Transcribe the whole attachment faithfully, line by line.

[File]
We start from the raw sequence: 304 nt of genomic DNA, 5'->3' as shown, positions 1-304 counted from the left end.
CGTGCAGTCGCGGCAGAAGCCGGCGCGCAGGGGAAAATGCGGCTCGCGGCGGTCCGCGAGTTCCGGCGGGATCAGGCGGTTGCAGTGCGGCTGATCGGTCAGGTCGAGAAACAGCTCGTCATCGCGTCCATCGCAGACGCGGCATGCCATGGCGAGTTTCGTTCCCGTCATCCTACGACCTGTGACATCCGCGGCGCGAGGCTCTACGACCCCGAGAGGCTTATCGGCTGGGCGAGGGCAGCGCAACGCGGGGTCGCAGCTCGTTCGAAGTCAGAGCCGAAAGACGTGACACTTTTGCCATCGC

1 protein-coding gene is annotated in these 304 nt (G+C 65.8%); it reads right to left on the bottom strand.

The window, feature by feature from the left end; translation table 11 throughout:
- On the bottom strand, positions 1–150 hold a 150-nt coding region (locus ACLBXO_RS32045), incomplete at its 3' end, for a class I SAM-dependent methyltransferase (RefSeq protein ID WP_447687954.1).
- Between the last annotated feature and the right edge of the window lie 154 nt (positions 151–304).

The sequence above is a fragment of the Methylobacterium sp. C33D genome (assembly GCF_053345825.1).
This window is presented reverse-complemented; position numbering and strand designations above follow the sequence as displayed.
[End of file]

We start from the raw sequence: 304 nt of genomic DNA, 5'->3' as shown, positions 1-304 counted from the left end.
CGTGCAGTCGCGGCAGAAGCCGGCGCGCAGGGGAAAATGCGGCTCGCGGCGGTCCGCGAGTTCCGGCGGGATCAGGCGGTTGCAGTGCGGCTGATCGGTCAGGTCGAGAAACAGCTCGTCATCGCGTCCATCGCAGACGCGGCATGCCATGGCGAGTTTCGTTCCCGTCATCCTACGACCTGTGACATCCGCGGCGCGAGGCTCTACGACCCCGAGAGGCTTATCGGCTGGGCGAGGGCAGCGCAACGCGGGGTCGCAGCTCGTTCGAAGTCAGAGCCGAAAGACGTGACACTTTTGCCATCGC

1 protein-coding gene is annotated in these 304 nt (G+C 65.8%); it reads right to left on the bottom strand.

The window, feature by feature from the left end; translation table 11 throughout:
- On the bottom strand, positions 1–150 hold a 150-nt coding region (locus ACLBXO_RS32045), incomplete at its 3' end, for a class I SAM-dependent methyltransferase (RefSeq protein ID WP_447687954.1).
- Between the last annotated feature and the right edge of the window lie 154 nt (positions 151–304).

The sequence above is a fragment of the Methylobacterium sp. C33D genome (assembly GCF_053345825.1).
This window is presented reverse-complemented; position numbering and strand designations above follow the sequence as displayed.